UNISON Regional Organiser Dean Harper said: “Historically care workers have been undervalued and underpaid, and compelled to work under enormous strain to meet the demands placed on them.

“This charter aims to stop and reverse that situation.

“These are dedicated and caring people whose clients depend on them for their quality of life.

“I am delighted the Council has seen how important this charter is, now and into the future, to make the best care available to all, provided by properly trained and rewarded carers.

“They deserve the utmost respect from society as a whole.”


Inadequate homecare training putting elderly and disabled at risk

The safety of elderly and disabled people who rely on homecare is being put at risk because staff are receiving inadequate training, according to a UNISON study.

The survey of more than 1,000 care workers employed by councils and private firms across the UK, found that staff are increasingly being asked to perform intimate procedures that would previously have only been carried out by registered nurses.

Changing catheter bags, peg feeding, stoma care*, administering medication and looking after patients with dementia are just some of the difficult tasks that homecare workers carry out, even though many receive little or no training.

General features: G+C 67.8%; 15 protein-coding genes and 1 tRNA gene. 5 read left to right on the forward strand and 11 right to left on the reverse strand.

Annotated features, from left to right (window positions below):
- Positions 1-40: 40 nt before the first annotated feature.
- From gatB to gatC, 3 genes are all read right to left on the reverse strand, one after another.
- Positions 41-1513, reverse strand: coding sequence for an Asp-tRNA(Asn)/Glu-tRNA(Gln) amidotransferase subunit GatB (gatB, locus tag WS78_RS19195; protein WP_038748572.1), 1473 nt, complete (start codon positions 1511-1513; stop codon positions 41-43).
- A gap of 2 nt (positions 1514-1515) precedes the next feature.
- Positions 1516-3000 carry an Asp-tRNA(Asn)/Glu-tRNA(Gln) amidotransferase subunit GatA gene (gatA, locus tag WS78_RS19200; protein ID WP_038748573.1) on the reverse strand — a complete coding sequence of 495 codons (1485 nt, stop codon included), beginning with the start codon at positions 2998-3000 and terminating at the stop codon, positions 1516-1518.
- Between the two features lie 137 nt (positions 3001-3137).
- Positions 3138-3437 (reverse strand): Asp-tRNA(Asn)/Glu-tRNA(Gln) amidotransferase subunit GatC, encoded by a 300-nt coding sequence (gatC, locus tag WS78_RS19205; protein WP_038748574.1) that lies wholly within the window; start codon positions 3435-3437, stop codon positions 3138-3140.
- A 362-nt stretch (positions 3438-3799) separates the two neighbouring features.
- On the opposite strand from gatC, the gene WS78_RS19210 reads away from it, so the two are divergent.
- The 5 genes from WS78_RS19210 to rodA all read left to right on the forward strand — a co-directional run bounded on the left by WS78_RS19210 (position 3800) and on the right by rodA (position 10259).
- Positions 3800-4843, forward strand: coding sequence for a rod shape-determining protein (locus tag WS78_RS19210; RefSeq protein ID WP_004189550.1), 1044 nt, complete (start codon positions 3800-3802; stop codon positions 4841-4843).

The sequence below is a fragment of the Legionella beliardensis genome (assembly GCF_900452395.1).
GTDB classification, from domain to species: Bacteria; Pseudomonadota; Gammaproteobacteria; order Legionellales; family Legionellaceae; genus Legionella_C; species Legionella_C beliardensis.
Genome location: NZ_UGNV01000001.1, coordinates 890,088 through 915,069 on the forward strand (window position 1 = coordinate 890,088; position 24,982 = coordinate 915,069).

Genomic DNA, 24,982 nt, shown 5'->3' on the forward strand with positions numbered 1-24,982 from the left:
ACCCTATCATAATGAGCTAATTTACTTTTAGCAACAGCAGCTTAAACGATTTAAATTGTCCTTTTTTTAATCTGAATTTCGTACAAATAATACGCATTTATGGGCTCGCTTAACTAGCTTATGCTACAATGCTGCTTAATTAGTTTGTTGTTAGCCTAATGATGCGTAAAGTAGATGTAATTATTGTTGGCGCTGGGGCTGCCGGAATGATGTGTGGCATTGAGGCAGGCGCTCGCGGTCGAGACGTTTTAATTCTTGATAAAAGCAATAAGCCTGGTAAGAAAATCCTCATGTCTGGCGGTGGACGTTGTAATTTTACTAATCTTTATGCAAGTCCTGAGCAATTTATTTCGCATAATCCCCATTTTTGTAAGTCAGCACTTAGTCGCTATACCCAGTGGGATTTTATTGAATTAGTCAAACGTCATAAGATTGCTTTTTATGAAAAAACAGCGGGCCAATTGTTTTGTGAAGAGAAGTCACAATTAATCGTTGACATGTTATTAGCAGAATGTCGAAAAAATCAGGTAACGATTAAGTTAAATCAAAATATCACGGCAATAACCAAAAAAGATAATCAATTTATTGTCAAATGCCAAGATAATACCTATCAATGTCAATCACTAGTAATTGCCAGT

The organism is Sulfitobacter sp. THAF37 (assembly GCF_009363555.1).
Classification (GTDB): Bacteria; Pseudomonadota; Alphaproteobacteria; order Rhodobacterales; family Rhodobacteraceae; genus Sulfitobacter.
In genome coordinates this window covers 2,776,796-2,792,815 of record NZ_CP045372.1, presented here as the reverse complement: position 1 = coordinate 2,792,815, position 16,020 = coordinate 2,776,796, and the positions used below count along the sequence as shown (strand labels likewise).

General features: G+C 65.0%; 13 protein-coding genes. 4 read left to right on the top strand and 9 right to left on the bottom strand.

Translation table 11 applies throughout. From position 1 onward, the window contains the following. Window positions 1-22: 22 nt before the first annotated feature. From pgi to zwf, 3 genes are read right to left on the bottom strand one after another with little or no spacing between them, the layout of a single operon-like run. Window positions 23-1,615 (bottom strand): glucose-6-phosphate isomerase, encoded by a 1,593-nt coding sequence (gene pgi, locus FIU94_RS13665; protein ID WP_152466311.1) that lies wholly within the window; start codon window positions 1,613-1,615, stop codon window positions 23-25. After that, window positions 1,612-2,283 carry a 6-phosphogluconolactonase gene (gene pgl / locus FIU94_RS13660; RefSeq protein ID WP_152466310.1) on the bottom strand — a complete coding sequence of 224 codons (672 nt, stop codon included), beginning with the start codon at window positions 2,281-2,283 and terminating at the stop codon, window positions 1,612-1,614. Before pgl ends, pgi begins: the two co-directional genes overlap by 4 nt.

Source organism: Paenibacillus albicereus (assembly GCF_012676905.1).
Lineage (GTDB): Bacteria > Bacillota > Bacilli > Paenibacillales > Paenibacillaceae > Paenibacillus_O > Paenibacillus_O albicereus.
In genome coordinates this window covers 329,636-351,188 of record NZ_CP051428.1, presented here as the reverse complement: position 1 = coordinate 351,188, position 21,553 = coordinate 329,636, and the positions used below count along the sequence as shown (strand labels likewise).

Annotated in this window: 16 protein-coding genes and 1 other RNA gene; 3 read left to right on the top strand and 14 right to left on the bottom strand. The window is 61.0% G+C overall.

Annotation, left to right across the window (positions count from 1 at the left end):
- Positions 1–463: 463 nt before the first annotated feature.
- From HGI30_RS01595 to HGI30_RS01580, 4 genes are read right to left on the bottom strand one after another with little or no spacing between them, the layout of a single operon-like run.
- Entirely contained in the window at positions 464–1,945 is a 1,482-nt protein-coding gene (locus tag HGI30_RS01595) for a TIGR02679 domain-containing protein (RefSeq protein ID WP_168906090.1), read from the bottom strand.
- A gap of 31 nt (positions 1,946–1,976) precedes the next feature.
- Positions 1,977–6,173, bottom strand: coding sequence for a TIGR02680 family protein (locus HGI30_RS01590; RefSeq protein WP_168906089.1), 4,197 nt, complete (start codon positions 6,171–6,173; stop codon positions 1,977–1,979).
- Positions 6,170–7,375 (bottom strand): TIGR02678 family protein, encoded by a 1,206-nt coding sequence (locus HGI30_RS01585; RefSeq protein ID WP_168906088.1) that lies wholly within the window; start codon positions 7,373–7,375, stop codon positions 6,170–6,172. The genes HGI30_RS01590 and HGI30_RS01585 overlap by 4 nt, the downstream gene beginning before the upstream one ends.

Read the full report.

MP backs UNISON's Ethical Care charter

Bolton South East MP Yasmin Qureshi has given her backing to UNISON'sEthical Care Charter campaign.

Ms Qureshi met stewards from the union's Bolton branch to give her backing to the campaign - and the branch's petition to get Bolton council to sign up to the charter.

"Today I signed ‪@unisontweets Ethical Care Charter. Pls support‪@UNISON_Bolton petition," she Tweeted.

"UNISON's Ethical Care Charter is a series of standards that we want the council to adopt to improve homecare services throughout Bolton," says the branch.

The charter calls for:

  • an end to 15-minute visits for elderly and disabled people who need care in their own homes;
  • our elderly and disabled people to be given the same care worker rather than a series of strangers;
  • homecare workers to receive better training and the living wage and for an end to zero-hours contracts.

"We believe that elderly and disabled people in our community deserve the best possible level of homecare to help them live independently and with dignity," adds the branch.

"In order to make this happen, homecare workers need to be treated fairly and decently so they can do their jobs to the best of their ability."

The union is asking Bolton residents to "add your name and call to ask that Bolton council takes responsibility for ensuring better care for our elderly and disabled people and for better treatment of our homecare workers.

"We are all going to need care at some point in our lifetimes, it is only right that the people who need it and the workers who provide it are treated with dignity and fairness."